In Hiding: Orthodox Lesbians Stay Silent

Don’t Miss this Book & Film Event: Keep Your Wives Away from Them: Orthodox Women, Unorthodox Desires. This Thursday, June 10, 2010, 7:00pm at the St. Paul JCC.

Event Information.

June marks Gay Pride month, a time of formal and informal recognition of the lives of gay, lesbian, bisexual and transgender (GLBT) men and women. In virtually every community of any size, parades, concerts and cultural events galore fill the calendar.
For many GLBT people and those who love and support them, this is a special time of identity affirmation. However, even in the current era of growing legal protections and increasing cultural acceptance and integration, there are pockets of community – including our Jewish community – where acceptance is simply off the radar and visibility is not an option.
Unlike the Conservative, Reform and Reconstructionist movements of Judaism, very little integration between tradition, religious practice and sexual identity has taken place among Orthodox Jews. GLBT men and women in Orthodox communities often experience intense isolation and have to make difficult life choices that require them to struggle with between being true to who they are while remaining in their traditional religious communities.
Miryam Kabakov, a St. Paul-based writer and arts administrator, has edited a new anthology that tells the stories of 14 women who were at one point in their lives silenced and made invisible by the conflict between their sexual, religious and cultural identities. Keep Your Wives Away from Them: Orthodox Women, Unorthodox Desires presents a range of voices from people have come to terms with their identity as women-loving women and integrated this identity, in one way or another, with their identify as traditionally observant Jews. Said Kabakov:

“When you’re in the Orthodox world, and it becomes clear to you that you don’t fit in a very fundamental way, your options are not many. . . . You can lose everything, or live in a way that’s dissonant with how you really want to live. It can be very destructive to live such a conflictual life.”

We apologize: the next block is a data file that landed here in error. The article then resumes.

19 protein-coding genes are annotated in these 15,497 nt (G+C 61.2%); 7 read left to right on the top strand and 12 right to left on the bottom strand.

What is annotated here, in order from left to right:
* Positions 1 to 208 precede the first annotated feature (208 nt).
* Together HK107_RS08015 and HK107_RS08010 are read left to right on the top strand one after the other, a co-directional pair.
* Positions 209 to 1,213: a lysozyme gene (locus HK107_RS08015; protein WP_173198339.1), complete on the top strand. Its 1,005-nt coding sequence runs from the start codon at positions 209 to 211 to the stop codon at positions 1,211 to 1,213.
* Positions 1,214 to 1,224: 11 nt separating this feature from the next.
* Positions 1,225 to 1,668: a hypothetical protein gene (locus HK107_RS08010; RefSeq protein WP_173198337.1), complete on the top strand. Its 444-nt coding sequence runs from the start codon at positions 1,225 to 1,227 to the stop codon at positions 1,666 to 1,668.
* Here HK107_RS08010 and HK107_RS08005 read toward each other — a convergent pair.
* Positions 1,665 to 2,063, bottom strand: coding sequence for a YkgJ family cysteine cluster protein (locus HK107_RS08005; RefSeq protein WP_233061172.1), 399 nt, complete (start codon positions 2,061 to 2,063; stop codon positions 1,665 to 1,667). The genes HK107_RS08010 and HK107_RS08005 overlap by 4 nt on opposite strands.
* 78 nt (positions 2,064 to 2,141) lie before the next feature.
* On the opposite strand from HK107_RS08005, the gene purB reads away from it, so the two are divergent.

Miryam Kabakov

The book’s contributors come from a wide range of experiences. They live in Israel, Brooklyn, Minnesota and elsewhere. One has eight children; another describes herself as a “masculine enthusiast,” and third is an organizer (along with Kabakov) of the New York Orthodykes support group.
Kabakov characterizes coming out as lesbian in the Orthodox world as high risk. These women risk “homelessness – actual homelessness – along with spiritual homelessness and cultural homelessness,” she said. “If you leave, you leave and you don’t have anything, unless you have some bridges to the outside world to ease your passage.”
Despite facing these potentially dire consequences, Kabakov emphasizes that among these women she found “an incredible devotion to traditional Judaism and an incredible amount of joy that comes from being Orthodox. Some of these women want to maintain their ties to tradition and to the community, while others want to leave the world and move on.”
On Thursday, June 10th at 7pm, Kabakov will present a reading of excerpts from the anthology at the Jewish Community Center of Greater St. Paul. The evening will also include a screening of the short film “Keep Not Silent: OthoDykes” and a reception will follow.

Ed. Note: We hope that you, like us, want TC Jewfolk to stick around for a very long time. So we’re asking for a few minutes of your time so we can learn more about you. Oh, and if warm fuzzies aren’t enough motivation, maybe this is: the awesome folks at Parasole Restaurants (think Chino Latino, Salut, Il Gato and Burger Jones to name a few) have generously donated a $50 gift card for us to give away to one lucky survey taker. Your chance to enter is at the end of the survey. Click here to take the survey.